Jamaica announced in April 2003 that it plans
to restart exploration efforts off its southern coast.
Jamaica expects to receive support from Ecuador and
U.S. companies AES Ocean LNG and El Paso and Belgium's
Tractebel have plans to build regasification terminals
in the Bahamas, from where it would be piped
AES would construct a regasification terminal
at Ocean Cay in the Bahamas, along with a 54.3-mile
pipeline to Florida. The pipeline would have a capacity
of 842 million cubic feet per day (Mmcf/d). AES has
already received provisional permission from both
the U.S. Federal Energy Regulatory Commission (FERC)
and the Bahamian government. Environmental impact
assessments will determine whether the project will
be able to proceed.
Tractebel, which also received approval from FERC
but is still waiting approval from Bahamian authorities,
would build a LNG regasification terminal in Freeport,
on Grand Bahama Island, as well as a 54-mile pipeline
(Calypso), with a capacity of 832 Mmcf/d.
El Paso has already received provisional approval
from the Bahamian government but not yet from FERC.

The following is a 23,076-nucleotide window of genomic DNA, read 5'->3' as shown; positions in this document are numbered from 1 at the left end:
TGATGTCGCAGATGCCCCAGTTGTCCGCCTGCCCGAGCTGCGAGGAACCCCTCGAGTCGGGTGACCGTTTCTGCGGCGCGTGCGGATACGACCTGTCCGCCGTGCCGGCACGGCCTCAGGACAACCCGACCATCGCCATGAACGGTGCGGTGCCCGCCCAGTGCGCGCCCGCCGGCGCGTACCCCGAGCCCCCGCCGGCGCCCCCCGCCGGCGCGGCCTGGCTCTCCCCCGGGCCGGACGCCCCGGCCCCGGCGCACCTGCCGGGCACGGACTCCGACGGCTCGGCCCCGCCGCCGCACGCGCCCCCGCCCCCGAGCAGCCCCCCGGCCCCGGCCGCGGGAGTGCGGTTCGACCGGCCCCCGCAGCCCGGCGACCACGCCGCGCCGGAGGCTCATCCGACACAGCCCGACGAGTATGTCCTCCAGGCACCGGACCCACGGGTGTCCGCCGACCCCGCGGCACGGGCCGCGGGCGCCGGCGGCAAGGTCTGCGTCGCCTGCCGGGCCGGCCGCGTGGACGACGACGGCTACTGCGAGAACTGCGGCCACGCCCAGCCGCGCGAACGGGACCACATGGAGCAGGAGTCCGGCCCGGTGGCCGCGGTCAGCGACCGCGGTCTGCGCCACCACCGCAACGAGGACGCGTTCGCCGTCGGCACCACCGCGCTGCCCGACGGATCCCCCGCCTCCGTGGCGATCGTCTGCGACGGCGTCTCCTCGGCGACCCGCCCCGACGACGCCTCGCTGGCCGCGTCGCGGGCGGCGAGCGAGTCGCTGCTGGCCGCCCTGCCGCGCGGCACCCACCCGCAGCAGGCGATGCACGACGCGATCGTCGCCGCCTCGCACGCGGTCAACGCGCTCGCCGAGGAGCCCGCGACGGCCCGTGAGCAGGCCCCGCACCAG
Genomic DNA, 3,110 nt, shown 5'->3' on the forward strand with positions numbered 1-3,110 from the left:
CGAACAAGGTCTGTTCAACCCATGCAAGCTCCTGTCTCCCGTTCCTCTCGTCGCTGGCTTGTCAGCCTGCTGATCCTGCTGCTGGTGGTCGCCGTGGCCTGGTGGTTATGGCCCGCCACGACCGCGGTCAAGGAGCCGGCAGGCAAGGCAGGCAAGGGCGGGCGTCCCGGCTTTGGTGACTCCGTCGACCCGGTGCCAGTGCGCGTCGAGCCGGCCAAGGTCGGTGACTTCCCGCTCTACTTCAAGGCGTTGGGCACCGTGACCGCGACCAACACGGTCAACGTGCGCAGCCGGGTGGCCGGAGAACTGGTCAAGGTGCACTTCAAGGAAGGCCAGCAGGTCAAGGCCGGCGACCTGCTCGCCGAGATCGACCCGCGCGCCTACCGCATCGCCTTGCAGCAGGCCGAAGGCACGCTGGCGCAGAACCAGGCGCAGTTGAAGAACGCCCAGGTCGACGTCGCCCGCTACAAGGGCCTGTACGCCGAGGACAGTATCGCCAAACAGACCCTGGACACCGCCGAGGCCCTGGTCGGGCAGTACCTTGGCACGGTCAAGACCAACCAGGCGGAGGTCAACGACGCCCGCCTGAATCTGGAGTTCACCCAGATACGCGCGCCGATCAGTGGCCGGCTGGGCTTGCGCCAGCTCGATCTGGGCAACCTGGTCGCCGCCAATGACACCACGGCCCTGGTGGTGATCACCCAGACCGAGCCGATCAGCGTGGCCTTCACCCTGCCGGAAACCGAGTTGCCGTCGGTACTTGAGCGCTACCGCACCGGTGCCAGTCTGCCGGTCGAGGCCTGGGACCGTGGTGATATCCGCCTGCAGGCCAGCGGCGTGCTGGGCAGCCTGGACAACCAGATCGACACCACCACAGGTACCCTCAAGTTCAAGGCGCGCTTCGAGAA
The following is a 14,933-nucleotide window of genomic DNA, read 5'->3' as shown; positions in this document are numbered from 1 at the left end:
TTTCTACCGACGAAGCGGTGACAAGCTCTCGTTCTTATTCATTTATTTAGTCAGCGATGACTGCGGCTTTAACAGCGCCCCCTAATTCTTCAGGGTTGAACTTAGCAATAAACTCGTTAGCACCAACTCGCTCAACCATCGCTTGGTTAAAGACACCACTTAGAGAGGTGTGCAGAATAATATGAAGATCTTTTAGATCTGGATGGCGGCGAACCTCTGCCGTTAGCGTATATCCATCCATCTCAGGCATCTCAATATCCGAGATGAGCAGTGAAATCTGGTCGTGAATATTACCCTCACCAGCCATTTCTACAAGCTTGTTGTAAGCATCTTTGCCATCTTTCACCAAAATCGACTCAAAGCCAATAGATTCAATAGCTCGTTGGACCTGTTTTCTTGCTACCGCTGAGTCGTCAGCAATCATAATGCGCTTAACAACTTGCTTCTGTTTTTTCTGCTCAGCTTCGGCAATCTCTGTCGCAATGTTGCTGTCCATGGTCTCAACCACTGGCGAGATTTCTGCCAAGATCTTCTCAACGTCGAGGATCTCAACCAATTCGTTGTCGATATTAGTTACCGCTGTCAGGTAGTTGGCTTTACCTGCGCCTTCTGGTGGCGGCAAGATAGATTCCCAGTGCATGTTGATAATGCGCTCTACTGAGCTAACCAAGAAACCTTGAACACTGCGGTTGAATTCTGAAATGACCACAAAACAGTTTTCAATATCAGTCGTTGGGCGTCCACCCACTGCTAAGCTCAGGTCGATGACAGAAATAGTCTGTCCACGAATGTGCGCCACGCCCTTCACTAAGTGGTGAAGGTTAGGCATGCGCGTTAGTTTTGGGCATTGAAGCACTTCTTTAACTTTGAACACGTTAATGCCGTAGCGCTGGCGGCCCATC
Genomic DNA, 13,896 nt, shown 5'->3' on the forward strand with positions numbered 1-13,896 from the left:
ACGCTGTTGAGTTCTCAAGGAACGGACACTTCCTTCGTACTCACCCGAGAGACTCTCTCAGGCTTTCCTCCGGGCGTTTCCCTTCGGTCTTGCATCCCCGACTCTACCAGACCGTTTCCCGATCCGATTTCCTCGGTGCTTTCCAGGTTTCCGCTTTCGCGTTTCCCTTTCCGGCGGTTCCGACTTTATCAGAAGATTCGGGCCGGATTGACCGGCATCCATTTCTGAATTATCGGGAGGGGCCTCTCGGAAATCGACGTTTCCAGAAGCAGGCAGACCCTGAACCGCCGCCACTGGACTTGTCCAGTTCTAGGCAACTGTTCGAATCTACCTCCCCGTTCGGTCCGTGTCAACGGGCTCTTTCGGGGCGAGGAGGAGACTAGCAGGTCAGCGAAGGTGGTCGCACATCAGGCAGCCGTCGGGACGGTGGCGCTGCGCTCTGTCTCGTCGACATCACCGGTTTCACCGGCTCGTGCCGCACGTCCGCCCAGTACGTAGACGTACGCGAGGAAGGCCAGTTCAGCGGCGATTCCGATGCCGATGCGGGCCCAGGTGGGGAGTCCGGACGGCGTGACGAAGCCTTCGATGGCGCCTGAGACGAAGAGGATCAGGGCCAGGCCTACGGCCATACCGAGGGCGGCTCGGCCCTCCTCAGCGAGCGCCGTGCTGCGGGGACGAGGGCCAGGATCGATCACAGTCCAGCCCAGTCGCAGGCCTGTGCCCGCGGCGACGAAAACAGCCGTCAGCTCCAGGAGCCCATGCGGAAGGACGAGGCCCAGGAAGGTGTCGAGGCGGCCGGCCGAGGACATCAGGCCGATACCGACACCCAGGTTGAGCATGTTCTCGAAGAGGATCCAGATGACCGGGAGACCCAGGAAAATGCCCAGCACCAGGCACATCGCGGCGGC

El Paso also plans to build its terminal on Grand
Bahama Island. The pipeline (Seafarer) would have
a capacity of 1 Bcf/d. The Bahamian government indicated,
however, that it would only accept two of the three
In November 2002, the Bahamian government granted
the oil company Kerr McGee a license to drill oil
in Bahamian waters.
Crude oil refining capacity in the Caribbean exceeds
1.7 million bbl/d. Smaller refineries are geared
towards meeting local demand, while the larger refineries
in Aruba, the Netherlands Antilles, Trinidad and Tobago,
and the U.S. Virgin Islands serve both local and export
markets. The Hovensa refinery of St. Croix, owned
by Hess and the Venezuelan state oil company, PdVSA,
is among the largest in the Western Hemisphere. PdVSA